Spot kick or penalty as popularly called in Soccer is a sanction against an offending team who has violated one rule of the game. The beauty of the game and any other sport where penalty is allowed is that it could come anytime in the match and so, only the prepared team take the opportunity. In time past, the African Cup of Nations and World Cup were decided by the spot kick. A team or a player may play well during the ninety-minute and extra-time but put a poor show in the penalty session. This is why some teams invest in training for it because of its power to decide who wins the trophy or forge ahead in the competition.
Political encounters have their own penalty time and only great players cash in on the opportunity to score into the opponent’s net. Hip-hop artiste Small Doctor in his song, ‘Penalty’ showcases penalty as a lifetime opportunity which the social being (Atiku or Buhari) must utilise to move to the next level of acceptance and brightens his life chances or get the opportunity to make ‘Nigeria work again’. A possibility however exists: a player can play ‘penalty to throwing,’ thus missing the surest of opportunity to turn the tide and clear the air of doubts.
The Waziri of Adamawa, a serial aspirator to the exalted number one shirt of Team Nigeria lost an opportunity to play a spot kick last weekend when he failed to see the absence of President Muhammadu Buhari at the presidential debate organised by BON as an opportunity to ‘attack’ and neutralise existing accusations. His excuse to me is pedestrian that because PMB was not present he would not be able to debate. Atiku insisted that it was called presidential debate and not candidate debate. Again, it was a tactical error and an opportunity for a walkover that Atiku failed to acknowledge. In any sport game where walkover exists, the player present must step on to the field or court with the referee before he can be entitled to the point which accrues to the team that showed up for a scheduled match. Team Atiku cannot shake hands with the referee in the dressing room, leave the stadium without stepping on the field and expect to be awarded point. The Umbrella candidate would have used the opportunity to show that he is truly ‘Atikulate,’ confident and willing to clear doubts and answer questions. Who would have threatened him on the debate? None. Mrs Oby Ezekwesili, the most knowledgeable about governance in Nigeria among Fela Durotoye and Kingsley Moughalu was in the same government as Atiku.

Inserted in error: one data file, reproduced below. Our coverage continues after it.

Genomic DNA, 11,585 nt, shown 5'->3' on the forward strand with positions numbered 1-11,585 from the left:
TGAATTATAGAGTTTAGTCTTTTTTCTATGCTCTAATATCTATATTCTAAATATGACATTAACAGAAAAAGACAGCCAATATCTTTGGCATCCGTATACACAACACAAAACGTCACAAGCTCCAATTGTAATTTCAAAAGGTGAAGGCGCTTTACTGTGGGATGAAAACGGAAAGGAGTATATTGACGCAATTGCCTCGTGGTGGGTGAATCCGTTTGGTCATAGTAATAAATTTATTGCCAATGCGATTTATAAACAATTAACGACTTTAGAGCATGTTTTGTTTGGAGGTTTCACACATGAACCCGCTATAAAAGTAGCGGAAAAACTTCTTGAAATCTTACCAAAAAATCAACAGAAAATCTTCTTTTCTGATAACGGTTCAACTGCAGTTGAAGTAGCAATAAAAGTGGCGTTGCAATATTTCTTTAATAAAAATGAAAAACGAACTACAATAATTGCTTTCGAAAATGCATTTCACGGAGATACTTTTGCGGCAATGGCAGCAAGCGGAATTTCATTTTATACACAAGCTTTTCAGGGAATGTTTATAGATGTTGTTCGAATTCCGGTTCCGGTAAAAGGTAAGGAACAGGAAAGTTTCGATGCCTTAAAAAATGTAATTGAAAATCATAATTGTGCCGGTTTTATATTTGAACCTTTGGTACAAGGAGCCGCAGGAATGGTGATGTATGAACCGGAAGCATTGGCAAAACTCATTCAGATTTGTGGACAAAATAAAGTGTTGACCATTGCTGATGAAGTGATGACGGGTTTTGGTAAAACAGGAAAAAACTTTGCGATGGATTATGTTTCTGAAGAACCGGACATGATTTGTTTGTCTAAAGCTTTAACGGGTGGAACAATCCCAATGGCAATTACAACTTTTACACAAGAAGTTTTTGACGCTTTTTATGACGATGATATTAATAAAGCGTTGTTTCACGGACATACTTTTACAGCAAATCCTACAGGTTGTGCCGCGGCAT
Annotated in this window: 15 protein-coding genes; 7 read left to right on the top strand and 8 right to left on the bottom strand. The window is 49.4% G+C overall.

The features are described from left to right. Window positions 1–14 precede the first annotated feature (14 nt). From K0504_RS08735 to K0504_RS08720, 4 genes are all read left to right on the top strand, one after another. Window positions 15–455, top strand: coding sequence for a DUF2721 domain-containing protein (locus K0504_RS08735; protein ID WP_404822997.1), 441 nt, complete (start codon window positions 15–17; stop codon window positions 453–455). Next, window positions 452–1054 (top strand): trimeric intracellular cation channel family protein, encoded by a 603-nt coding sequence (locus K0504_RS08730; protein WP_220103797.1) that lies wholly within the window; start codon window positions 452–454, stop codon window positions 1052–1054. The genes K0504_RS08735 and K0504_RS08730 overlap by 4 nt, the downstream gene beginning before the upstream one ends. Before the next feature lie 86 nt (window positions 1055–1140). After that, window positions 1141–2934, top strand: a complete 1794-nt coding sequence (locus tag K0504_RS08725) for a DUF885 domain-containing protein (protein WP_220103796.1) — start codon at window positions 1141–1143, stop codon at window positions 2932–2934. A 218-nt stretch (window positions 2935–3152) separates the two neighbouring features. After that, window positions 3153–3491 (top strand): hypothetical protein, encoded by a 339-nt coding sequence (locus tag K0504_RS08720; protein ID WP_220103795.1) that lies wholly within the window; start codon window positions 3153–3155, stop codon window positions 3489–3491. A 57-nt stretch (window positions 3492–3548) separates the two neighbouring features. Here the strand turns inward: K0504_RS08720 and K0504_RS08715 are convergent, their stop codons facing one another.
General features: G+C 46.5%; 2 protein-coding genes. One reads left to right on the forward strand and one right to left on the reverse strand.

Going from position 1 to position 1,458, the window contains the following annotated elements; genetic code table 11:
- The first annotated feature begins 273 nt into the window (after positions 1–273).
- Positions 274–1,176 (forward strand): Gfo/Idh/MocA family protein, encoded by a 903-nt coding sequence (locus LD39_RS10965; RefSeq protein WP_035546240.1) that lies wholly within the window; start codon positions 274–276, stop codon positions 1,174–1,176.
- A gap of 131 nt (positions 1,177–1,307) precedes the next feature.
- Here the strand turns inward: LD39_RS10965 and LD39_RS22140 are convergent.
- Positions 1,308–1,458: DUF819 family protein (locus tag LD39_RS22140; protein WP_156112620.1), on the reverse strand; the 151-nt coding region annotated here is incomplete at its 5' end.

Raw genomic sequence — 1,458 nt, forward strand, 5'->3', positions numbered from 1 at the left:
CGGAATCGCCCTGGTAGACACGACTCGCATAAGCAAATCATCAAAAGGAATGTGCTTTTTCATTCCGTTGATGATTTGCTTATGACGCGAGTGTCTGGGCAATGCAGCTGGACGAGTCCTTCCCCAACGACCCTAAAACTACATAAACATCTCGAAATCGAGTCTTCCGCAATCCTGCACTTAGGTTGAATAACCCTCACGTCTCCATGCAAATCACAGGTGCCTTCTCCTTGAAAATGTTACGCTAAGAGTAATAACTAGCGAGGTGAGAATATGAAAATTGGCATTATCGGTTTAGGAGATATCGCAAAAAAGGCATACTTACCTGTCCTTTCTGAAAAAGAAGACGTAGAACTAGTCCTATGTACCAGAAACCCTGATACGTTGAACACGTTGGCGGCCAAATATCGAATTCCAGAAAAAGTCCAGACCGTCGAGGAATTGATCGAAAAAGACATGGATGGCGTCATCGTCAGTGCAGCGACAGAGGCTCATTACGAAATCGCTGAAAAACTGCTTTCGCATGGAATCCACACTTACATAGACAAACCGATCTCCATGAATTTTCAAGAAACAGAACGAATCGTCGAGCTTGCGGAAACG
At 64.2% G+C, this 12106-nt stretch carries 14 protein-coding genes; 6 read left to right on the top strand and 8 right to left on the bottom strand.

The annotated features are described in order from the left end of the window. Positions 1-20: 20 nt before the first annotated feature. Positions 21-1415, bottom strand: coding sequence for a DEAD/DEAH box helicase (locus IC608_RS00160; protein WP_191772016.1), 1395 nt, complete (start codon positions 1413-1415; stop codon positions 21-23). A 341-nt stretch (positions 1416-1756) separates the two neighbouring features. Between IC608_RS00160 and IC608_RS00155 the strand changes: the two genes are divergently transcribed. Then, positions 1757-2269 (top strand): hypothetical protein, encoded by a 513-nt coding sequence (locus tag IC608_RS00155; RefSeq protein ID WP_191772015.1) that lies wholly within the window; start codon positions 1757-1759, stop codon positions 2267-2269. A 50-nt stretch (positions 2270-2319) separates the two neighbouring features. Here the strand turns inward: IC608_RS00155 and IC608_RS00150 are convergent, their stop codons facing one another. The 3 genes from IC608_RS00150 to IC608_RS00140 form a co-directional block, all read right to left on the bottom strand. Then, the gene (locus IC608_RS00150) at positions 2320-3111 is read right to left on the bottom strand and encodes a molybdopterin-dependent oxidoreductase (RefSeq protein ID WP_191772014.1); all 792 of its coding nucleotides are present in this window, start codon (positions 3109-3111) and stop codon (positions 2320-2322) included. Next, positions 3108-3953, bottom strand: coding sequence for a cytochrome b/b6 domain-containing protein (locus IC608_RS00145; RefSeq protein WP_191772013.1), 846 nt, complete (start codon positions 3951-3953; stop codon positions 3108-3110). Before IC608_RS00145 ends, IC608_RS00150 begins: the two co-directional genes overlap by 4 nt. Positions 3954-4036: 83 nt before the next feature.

Besides, Atiku would have put the APC on the defensive on issues of economy, corruption, and insecurity. The only thing he had was to compare the administration he was part of with what Buhari is doing at the moment. He could have perhaps neutralised issues bothering on his alleged corrupt practices and boasted about his Washington trip. Nobody was expecting the Prince of Daura at the debate. They wanted to hear something new and wondered if Atiku could say something different from what they have been hearing about him. He could have told Nigerians that if he were a supposed ‘thief’ could he not have been arrested by a government who prides itself as number one anti-corruption warrior? But as a poor player with shallow tactical crew, he turned attack to defence and started apologising. He became equated with Buhari who distanced himself from the ‘stadium’. This ‘I don’t care attitude’ is what Nigerians complain about the PMB presidency who addresses Nigerians mostly in colonial homelands. Atiku has shown the same disregard for Nigerians. Except for the law against same sex, Atiku could do well as a better half to Mr President.